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The identification of an electron as a particle and the positron as an antiparticle is a matter of convention. We see lots of electrons around us so they become the normal particle and the rare and unusual positrons become the antiparticle.

My question is, when you have made the choice of the electron and positron as particle and anti-particle does this automatically identify every other particle (every other fermion?) as normal or anti?

For example the proton is a particle, or rather the quarks inside are. By considering the interactions of an electron with a quark inside a proton can we find something, e.g. a conserved quantity, that naturally identifies that quark as a particle rather than an antiparticle? Or do we also just have to extend our convention so say that a proton is a particle rather than an antiparticle? To complete the family I guess the same question would apply to the neutrinos.

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Proposal : if a left-handed matter spin $\frac{1}{2}$ "entity" is part of the weak interaction, it is a particle, otherwise it is an anti-particle –  Trimok Oct 22 '13 at 17:02
I think we've seen a version of this question on the site before. Looking... –  dmckee Oct 22 '13 at 17:11
@dmckee: I've seen questions on this theme, but never a really clear answer. Trimok's comment is the closest I've seen to a definitive statement of the difference. –  John Rennie Oct 22 '13 at 17:13
@JohnRennie: re neutrinos, these would end up as particles via the lepton number; connecting to the quark sector is not as obvious, though there's (conjectired) stuff like B-L and leptoquarks –  Christoph Oct 22 '13 at 17:27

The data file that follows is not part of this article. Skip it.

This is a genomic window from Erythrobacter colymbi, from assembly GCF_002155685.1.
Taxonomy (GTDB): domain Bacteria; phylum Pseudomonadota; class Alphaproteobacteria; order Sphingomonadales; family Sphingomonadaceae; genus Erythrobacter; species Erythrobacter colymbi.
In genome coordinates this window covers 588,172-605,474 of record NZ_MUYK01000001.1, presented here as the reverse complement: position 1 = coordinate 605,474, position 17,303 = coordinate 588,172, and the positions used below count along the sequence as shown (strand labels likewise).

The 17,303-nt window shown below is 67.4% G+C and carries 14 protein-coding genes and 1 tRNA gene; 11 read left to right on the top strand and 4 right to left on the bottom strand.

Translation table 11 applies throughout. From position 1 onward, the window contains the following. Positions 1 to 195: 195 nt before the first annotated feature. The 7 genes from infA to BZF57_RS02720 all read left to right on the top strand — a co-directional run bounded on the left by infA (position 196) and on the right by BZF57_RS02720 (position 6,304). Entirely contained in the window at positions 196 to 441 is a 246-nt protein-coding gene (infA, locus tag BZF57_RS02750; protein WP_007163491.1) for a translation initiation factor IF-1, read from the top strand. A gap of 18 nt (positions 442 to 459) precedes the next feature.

@Christoph: ah, yes, good point. –  John Rennie Oct 22 '13 at 18:22

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up vote 9 down vote accepted

Yes, to some extent. Once you choose which of the electron or positron is to be considered the normal particle, then that fixes your choice for the other leptons, because of neutrino mixing. Similarly, choosing one quark to be the normal particle fixes the choice for the other flavors and colors of quarks. But I can't think of a reason within the standard model that requires you to make corresponding choices for leptons and quarks.

In particle terms, you can think about it like this: say you start by choosing the electron to be the particle and the positron to be the antiparticle. You can then distinguish electron neutrinos and electron antineutrinos because in weak decay processes, an electron is always produced with an antineutrino and a positron with a normal neutrino. Then, because of neutrino oscillations, you can identify the other two species of neutrinos that oscillate with electron antineutrinos as antineutrinos themselves, and in turn you can identify the muon and tau lepton from production associated with their corresponding antineutrinos.

In terms of QFT, the relevant (almost-)conserved quantity is the "charge parity," the eigenvalue of the combination of operators $\mathcal{CP}$.

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Thanks. Christoph's comment made me realise that conserved lepton number automatically tells you what a neutrino is. For example in beta decay conservation of L tells you the accompanying neutrino must be an antiparticle. However I couldn't see any way to make a connection with the quarks. In SU(5)/SO(10) type models that unify leptons and quarks is there some way to link the two? Or is that a question for another day? –  John Rennie Oct 22 '13 at 19:39
I think so, since GUTs group the quarks and leptons together into unified multiplets, e.g. $(e,\nu_e,u,d)$. But I'm not personally familiar with those theories so I couldn't tell you the details. That probably would be a good topic for another question. –  David Z Oct 22 '13 at 20:00
@JohnRennie : In a $SU(5)$ model, it seems that particles and anti-particles may be mixed (if we look at the decomposition in $SU(3)*SU(2)*U(1)$), for instance the anti-symmetric representation $10$ decomposes as $10 \to (3,2,\frac{1}{6}) \oplus (3^*,1, -\frac{2}{3}) \oplus (1,1,1)$ (here all the particles/anti-particles have the same handedness). –  Trimok Oct 23 '13 at 9:35
We call particles those that compose the ordinary matter that composes us. The neutron decays to: a proton , an electron and an electron antineutrino . The paraticle identification for the electron comes from this reaction, as also the antineutrino by conservation of lepton number. –  anna v Nov 24 '13 at 8:08

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